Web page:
In Asia, adult sun bears are poached for body parts which are thought to have medicinal properties. Many orphaned cubs, with their small size and endearing features, are kept illegally as pets. Malaysian ecologist Dr Wong Siew Te, or “papa bear”, has dedicated his life to saving the world’s smallest bear from extinction.
Tenacious patterns of ethnic and economic inequality persist in the rural, largely minority regions of China’s north- and southwest. Such inequality is commonly attributed to geography, access to resources, and recent political developments. In Corporate Conquests, C Patterson Giersch provides a desperately-needed challenge to these conventional understandings by tracing the disempowerment of minority communities to the very beginnings of China’s modern development.
“Every adult human being is an investment expert. Life is an investment exercise and you are your own best investment adviser.”
Rated R Boy: Growing Up Korean in 1980s Queens is a memoir of one family’s move from South Korea to the United States. Told by its child narrator, it describes life in mid-1970s Korea and compares it to life in America, where he is exposed to things that challenge what he’d held to be sacrosanct.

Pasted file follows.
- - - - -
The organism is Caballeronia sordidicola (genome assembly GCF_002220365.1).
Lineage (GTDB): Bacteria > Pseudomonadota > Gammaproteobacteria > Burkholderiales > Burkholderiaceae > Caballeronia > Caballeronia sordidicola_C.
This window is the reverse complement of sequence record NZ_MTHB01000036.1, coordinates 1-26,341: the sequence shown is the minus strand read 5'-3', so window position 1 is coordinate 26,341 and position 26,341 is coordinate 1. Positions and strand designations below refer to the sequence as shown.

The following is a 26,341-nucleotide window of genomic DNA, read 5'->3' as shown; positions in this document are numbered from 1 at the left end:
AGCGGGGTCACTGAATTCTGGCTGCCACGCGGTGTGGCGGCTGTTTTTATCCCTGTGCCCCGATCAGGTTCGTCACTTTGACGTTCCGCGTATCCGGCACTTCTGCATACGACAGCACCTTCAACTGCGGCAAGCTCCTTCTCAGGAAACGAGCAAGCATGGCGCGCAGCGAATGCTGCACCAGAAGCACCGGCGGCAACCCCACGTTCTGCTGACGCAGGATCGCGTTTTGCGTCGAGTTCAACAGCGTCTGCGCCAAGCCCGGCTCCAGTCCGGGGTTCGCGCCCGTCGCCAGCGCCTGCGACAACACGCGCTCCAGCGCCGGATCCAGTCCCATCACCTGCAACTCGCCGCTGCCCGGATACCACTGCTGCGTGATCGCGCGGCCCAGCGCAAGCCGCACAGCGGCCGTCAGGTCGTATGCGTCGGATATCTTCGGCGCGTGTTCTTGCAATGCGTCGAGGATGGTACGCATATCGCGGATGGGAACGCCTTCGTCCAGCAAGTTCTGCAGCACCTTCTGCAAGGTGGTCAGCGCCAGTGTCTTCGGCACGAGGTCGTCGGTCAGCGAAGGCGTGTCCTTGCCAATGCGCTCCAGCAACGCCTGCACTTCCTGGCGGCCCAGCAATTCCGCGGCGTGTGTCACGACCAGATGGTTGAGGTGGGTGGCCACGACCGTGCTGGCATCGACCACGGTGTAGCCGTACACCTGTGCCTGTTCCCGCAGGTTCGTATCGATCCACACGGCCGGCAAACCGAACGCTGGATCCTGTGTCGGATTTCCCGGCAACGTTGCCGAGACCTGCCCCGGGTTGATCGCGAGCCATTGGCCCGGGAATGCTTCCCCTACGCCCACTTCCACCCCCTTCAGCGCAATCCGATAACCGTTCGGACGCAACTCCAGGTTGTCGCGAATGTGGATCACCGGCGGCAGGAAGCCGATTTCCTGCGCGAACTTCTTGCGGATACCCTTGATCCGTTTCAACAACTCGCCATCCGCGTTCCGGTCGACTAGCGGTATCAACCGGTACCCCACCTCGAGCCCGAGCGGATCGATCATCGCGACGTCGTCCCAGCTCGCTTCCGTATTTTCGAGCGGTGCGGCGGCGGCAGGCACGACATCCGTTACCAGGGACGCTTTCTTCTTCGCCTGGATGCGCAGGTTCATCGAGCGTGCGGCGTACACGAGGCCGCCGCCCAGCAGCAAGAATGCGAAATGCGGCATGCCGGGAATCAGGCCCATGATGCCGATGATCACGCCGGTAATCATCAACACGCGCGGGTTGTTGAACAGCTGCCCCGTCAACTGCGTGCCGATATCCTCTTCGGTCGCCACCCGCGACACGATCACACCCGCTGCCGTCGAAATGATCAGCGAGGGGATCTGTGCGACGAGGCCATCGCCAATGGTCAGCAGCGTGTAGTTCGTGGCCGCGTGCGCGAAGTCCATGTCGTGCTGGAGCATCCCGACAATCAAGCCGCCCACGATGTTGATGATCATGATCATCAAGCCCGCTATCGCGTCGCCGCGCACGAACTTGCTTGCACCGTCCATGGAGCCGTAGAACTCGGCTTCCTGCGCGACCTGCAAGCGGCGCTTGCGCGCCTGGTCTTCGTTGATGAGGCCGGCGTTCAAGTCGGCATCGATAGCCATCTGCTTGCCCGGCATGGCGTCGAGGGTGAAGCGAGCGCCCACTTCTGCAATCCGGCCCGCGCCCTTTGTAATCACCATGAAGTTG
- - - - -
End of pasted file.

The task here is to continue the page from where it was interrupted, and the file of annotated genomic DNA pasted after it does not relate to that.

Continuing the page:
Experience the splendor of the annual spring viewing of the nation’s sakura (cherry blossoms) with this stunning keepsake book. Original artwork, photographs, and objects from the Library of Congress collections illuminate the story of these landmark trees and how they came to the nation’s capital as a symbol of friendship with Japan.
The United States of India shows how Indian and American writers in the United States played a key role in the development of anticolonial thought in the years during and immediately following the First World War. For Indians Lajpat Rai and Dhan Gopal Mukerji, and Americans Agnes Smedley, WEB Du Bois, and Katherine Mayo, the social and historical landscape of America and India acted as a reflective surface. Manan Desai considers how their interactions provided a “transnational refraction”—a political optic and discursive strategy that offered ways to imagine how American history could shed light on an anticolonial Indian future.
Stephen and Ethel Longstreet bring the reader on an in-depth tour of the original and most infamous red-light district in Japan—the Yoshiwara district of old Tokyo.